The second most important characteristic of a defensive asset, after its capacity to reduce risk is its versatility, it's capacity to create asymmetry of returns. When preparing for a period of uncertainty, it is important to not just prepare for “the worst” but also to prepare for other scenarios such as an unexpected late cycle rally for example. The Holy Grail would be a fully asymmetric asset that captures all the upside without capturing any of the downsides. Lacking such assets, investors need to balance both sides of the equation in light of its investment goals.
In Figure 3, we have split the last 19 years into 4 types of periods using the Organisation for Economic Co-operation and Development (“OECD”) Composite Leading indicator (“CLI”). The CLI has been designed to provide early signals of turning points in the business cycle and therefore tends to decrease in a few months before the economy starts to slow down or increase before the economy restarts. So, a strong decline in CLI tends to indicate a probable downturn in equity markets for example.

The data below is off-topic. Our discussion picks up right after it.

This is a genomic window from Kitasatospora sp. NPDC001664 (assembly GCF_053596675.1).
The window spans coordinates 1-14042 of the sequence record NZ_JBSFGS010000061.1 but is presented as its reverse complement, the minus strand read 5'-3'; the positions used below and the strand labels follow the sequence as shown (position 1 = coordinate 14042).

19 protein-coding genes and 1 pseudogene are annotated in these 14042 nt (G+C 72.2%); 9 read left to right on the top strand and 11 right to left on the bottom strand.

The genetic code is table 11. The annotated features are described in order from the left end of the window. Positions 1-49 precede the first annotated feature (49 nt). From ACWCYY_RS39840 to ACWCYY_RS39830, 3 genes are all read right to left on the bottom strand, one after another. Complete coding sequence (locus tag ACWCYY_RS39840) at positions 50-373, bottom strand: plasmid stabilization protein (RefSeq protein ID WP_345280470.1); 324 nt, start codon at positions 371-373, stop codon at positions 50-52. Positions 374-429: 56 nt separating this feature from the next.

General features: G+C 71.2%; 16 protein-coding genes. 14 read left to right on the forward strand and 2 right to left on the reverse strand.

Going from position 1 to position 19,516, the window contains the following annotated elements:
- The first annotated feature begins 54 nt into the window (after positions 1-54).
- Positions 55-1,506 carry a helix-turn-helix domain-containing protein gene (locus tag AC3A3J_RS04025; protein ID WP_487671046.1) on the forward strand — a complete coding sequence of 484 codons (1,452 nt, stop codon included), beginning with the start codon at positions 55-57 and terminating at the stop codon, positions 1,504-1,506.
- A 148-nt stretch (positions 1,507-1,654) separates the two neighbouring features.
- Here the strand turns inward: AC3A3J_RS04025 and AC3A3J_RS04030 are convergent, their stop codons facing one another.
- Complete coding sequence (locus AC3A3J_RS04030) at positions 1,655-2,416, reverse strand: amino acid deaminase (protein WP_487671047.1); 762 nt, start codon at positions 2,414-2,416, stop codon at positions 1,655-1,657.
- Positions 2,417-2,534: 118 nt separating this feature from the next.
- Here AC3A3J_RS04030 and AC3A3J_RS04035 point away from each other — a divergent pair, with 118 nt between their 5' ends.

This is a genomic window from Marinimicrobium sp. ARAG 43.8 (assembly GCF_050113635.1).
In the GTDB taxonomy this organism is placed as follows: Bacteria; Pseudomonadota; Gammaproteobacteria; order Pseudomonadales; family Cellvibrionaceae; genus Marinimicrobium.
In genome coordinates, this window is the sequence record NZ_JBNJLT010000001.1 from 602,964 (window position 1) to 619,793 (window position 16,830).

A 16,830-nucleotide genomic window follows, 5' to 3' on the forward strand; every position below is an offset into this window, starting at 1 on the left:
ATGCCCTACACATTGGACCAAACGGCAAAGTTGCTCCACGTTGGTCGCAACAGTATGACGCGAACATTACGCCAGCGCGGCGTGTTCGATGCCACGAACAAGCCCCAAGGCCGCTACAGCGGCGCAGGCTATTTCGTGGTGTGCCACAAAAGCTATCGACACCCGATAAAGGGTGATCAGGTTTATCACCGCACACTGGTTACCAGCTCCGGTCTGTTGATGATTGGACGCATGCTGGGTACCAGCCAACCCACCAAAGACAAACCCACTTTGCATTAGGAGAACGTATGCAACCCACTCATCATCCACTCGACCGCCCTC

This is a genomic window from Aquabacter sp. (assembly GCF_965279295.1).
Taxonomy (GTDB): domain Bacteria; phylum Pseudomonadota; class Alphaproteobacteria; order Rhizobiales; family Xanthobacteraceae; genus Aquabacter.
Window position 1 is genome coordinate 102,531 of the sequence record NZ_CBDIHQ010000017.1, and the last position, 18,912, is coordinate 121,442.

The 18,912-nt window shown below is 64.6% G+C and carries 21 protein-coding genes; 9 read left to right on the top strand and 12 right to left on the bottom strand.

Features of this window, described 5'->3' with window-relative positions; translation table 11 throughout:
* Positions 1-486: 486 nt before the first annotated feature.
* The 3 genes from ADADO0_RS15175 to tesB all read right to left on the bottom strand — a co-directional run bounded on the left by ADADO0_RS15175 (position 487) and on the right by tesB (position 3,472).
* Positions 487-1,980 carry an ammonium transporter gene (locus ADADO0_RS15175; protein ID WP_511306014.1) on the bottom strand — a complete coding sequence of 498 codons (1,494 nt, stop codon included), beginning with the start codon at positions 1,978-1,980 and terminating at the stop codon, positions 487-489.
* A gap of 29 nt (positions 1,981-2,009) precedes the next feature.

Five assets out of the 10 considered in Figure 3 show positive historical performance when the economy is slowing down (Cash, Yen, EUR Treasury, EUR Corporate and Gold) but only two of those also show significantly positive performance when the economy is doing a little bit better or a lot better: Gold and EUR Corporate. Those assets are therefore the most asymmetrical. On the contrary Cash and Japanese Yen performance during those periods is lacklustre to negative which means that in any other scenario than an equity drawdown they might drag on a portfolio’s performance.